By James A. Reimer
Might the typical churchgoer at the present time communicate intelligently on divine will, the sacraments, or the Trinity? Or has the trendy, western church mostly forgotten its creeds? And does it even topic? A. James Reimer believes that it does subject, and that the church ignores those discussions at its personal peril. In those brief, available essays, Reimer methods the dogmas of the Christian religion with humor, perception, and mind's eye. the following fundamentals equivalent to heaven, hell, prayer, and judgment are defined with ancient perception and modern application-Anabaptist Mennonite priorities yet with appreciation for the church's wider old context and traditions. Reimer refuses to think about those themes both too arguable or too dull. particularly, he imagines intriguing encounters with the mysteries of religion which could simply come from a dogmatic mind's eye. 108 Pages.
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Extra info for Dogmatic Imagination: The Dynamics of Christian Belief
After his armchair discovery of relativity theory and the interchangeability of energy and matter (E=MC2), he began a lifelong search for a unified theory—a simple key to everything there is. This quest for the Holy Grail of the cosmos continues with Cambridge physicist Stephen Hawking. Theology (faith seeking understanding) and philosophy (love of wisdom) were historically almost indistinguishable. In the past two centuries, not only have they been separated, most often they have forgotten their vocation, which is to meditate on the whole, on the connections of things.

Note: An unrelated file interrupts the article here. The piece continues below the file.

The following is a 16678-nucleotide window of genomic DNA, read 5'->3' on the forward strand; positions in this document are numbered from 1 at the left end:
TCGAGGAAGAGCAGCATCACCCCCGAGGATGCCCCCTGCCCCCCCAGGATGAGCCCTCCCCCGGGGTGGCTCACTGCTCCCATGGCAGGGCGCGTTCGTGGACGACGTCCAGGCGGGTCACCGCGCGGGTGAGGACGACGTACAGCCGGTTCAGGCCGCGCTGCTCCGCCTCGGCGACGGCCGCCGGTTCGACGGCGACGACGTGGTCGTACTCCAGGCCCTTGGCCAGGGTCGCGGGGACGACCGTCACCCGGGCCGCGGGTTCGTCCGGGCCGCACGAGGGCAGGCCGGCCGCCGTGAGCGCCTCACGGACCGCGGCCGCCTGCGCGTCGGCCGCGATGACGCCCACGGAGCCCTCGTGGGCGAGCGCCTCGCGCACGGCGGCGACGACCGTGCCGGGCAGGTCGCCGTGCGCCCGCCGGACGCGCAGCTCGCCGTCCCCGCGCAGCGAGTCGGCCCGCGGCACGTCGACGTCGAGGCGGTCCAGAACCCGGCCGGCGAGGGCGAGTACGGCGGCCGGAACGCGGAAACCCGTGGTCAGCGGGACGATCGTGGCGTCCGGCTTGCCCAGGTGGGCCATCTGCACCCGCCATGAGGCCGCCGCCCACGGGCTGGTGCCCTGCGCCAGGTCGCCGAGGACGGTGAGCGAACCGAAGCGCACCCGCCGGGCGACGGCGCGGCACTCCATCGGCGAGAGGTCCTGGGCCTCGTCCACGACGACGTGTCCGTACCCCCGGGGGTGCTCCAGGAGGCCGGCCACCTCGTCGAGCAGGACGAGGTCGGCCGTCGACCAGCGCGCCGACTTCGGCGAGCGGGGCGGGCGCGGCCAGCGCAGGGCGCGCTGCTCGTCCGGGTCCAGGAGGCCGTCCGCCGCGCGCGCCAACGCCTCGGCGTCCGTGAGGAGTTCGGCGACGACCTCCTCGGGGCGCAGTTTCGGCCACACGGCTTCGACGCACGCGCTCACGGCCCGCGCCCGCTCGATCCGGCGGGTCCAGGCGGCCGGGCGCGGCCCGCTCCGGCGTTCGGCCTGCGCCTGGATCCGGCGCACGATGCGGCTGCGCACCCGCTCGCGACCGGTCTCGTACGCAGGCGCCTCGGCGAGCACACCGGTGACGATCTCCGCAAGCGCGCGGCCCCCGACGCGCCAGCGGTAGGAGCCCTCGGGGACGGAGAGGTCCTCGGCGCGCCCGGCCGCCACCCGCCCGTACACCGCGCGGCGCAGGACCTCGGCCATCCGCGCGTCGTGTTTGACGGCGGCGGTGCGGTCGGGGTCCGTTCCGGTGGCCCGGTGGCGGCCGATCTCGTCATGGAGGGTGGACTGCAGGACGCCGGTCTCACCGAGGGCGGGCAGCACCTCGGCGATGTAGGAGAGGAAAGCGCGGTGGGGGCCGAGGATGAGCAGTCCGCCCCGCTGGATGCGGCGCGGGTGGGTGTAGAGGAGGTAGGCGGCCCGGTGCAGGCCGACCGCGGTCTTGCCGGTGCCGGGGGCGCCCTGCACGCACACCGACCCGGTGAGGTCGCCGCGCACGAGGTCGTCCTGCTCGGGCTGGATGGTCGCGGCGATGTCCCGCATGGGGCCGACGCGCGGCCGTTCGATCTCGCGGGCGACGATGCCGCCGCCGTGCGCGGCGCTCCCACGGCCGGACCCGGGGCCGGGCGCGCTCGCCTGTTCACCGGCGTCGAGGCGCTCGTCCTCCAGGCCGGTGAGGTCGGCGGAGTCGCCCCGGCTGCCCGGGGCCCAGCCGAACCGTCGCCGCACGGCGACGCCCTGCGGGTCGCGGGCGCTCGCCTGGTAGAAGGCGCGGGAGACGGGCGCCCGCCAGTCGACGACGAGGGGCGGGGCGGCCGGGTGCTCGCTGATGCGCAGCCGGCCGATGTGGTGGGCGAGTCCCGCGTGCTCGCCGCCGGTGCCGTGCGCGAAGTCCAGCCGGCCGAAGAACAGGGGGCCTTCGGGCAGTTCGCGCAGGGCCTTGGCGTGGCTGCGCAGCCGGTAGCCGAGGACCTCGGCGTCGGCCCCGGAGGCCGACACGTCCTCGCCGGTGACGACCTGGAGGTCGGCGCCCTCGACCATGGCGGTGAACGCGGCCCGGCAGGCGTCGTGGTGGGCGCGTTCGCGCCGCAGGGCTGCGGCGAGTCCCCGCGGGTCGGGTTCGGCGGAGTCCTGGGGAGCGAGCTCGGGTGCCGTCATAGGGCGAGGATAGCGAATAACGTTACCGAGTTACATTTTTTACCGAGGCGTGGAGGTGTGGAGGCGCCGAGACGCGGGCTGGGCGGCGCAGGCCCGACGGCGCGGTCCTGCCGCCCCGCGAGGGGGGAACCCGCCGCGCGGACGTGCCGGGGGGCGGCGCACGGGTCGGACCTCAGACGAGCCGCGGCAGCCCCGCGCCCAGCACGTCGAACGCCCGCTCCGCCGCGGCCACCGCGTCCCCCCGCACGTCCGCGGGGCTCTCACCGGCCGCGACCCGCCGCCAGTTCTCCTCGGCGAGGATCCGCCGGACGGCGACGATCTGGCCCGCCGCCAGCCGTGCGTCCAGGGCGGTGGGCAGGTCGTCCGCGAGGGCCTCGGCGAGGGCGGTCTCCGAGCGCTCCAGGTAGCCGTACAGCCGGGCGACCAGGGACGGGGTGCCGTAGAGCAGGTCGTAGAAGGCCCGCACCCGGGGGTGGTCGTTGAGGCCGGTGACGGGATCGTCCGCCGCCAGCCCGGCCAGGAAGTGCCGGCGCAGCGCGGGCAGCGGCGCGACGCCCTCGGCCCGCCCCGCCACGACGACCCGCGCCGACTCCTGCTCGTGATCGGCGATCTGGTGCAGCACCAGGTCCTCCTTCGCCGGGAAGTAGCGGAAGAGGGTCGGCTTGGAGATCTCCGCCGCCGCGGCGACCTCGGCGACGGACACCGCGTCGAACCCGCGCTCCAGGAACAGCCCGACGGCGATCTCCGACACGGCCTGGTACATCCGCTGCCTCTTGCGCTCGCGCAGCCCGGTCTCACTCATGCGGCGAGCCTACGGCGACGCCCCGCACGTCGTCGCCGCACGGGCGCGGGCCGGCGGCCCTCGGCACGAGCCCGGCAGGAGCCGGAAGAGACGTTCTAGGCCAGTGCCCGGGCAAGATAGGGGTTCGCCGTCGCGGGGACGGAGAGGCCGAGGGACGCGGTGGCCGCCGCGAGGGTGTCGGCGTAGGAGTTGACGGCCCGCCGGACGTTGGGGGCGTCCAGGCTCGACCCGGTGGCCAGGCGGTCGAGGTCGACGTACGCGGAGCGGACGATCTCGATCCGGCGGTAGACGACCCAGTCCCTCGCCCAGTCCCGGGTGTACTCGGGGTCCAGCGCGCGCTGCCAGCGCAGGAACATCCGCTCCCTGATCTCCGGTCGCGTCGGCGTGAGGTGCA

During the 1950s, when I was growing up in this same community, an American Mennonite revivalist named George R. Brunk II took the community by storm with a completely different message of salvation. It was a message that was to shape the religious sensibility of a whole generation of young people (including my own), both for good and for bad. Brunk was a larger-than-life figure whose caravan of trucks, massive tent, and powerful rhetoric brought change to traditional Mennonite communal culture, language, and theology.
Sometimes our poets, novelists, and journalists do a better job than others of exposing the dark and abusive underside of ourselves and our churches, not sparing even the official 28 THE FALL gatekeepers of the tradition. I am fascinated by the phenomenon of the good-for-nothing who does something truly good in spite of himself. Yet because he happens to be at a certain place at a certain time, he saves a whole planeload of doomed people, against all his own instincts. We are really all in the same boat.
Dogmatic Imagination: The Dynamics of Christian Belief by James A. Reimer